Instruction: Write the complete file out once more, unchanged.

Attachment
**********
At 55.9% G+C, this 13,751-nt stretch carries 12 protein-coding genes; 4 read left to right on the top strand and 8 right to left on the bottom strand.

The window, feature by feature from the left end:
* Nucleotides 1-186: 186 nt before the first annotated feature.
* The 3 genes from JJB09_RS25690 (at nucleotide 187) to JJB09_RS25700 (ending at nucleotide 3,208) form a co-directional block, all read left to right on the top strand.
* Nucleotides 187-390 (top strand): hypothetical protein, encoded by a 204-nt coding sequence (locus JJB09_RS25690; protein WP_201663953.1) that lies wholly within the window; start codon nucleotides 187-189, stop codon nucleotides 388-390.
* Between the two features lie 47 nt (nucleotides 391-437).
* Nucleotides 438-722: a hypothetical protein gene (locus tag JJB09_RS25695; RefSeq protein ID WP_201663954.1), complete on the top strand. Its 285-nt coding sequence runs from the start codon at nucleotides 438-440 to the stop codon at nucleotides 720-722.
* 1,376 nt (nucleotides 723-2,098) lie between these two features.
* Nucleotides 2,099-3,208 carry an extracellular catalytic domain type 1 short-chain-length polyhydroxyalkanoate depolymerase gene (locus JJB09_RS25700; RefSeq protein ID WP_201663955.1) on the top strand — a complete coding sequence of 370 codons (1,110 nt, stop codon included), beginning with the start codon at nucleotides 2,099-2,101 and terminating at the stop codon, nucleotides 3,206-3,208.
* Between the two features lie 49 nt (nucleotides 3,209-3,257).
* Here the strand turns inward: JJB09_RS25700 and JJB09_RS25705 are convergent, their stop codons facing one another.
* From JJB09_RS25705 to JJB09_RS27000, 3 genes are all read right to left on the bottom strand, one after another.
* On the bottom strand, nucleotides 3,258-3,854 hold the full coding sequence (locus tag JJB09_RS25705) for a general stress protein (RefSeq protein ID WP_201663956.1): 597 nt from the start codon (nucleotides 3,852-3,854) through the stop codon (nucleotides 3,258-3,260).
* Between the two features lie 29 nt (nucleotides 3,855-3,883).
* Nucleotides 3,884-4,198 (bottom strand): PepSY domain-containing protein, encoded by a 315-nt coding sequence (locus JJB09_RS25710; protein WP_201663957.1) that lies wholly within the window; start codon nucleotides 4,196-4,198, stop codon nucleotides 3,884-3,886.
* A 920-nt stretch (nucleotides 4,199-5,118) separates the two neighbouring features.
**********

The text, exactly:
At 55.9% G+C, this 13,751-nt stretch carries 12 protein-coding genes; 4 read left to right on the top strand and 8 right to left on the bottom strand.

The window, feature by feature from the left end:
* Nucleotides 1-186: 186 nt before the first annotated feature.
* The 3 genes from JJB09_RS25690 (at nucleotide 187) to JJB09_RS25700 (ending at nucleotide 3,208) form a co-directional block, all read left to right on the top strand.
* Nucleotides 187-390 (top strand): hypothetical protein, encoded by a 204-nt coding sequence (locus JJB09_RS25690; protein WP_201663953.1) that lies wholly within the window; start codon nucleotides 187-189, stop codon nucleotides 388-390.
* Between the two features lie 47 nt (nucleotides 391-437).
* Nucleotides 438-722: a hypothetical protein gene (locus tag JJB09_RS25695; RefSeq protein ID WP_201663954.1), complete on the top strand. Its 285-nt coding sequence runs from the start codon at nucleotides 438-440 to the stop codon at nucleotides 720-722.
* 1,376 nt (nucleotides 723-2,098) lie between these two features.
* Nucleotides 2,099-3,208 carry an extracellular catalytic domain type 1 short-chain-length polyhydroxyalkanoate depolymerase gene (locus JJB09_RS25700; RefSeq protein ID WP_201663955.1) on the top strand — a complete coding sequence of 370 codons (1,110 nt, stop codon included), beginning with the start codon at nucleotides 2,099-2,101 and terminating at the stop codon, nucleotides 3,206-3,208.
* Between the two features lie 49 nt (nucleotides 3,209-3,257).
* Here the strand turns inward: JJB09_RS25700 and JJB09_RS25705 are convergent, their stop codons facing one another.
* From JJB09_RS25705 to JJB09_RS27000, 3 genes are all read right to left on the bottom strand, one after another.
* On the bottom strand, nucleotides 3,258-3,854 hold the full coding sequence (locus tag JJB09_RS25705) for a general stress protein (RefSeq protein ID WP_201663956.1): 597 nt from the start codon (nucleotides 3,852-3,854) through the stop codon (nucleotides 3,258-3,260).
* Between the two features lie 29 nt (nucleotides 3,855-3,883).
* Nucleotides 3,884-4,198 (bottom strand): PepSY domain-containing protein, encoded by a 315-nt coding sequence (locus JJB09_RS25710; protein WP_201663957.1) that lies wholly within the window; start codon nucleotides 4,196-4,198, stop codon nucleotides 3,884-3,886.
* A 920-nt stretch (nucleotides 4,199-5,118) separates the two neighbouring features.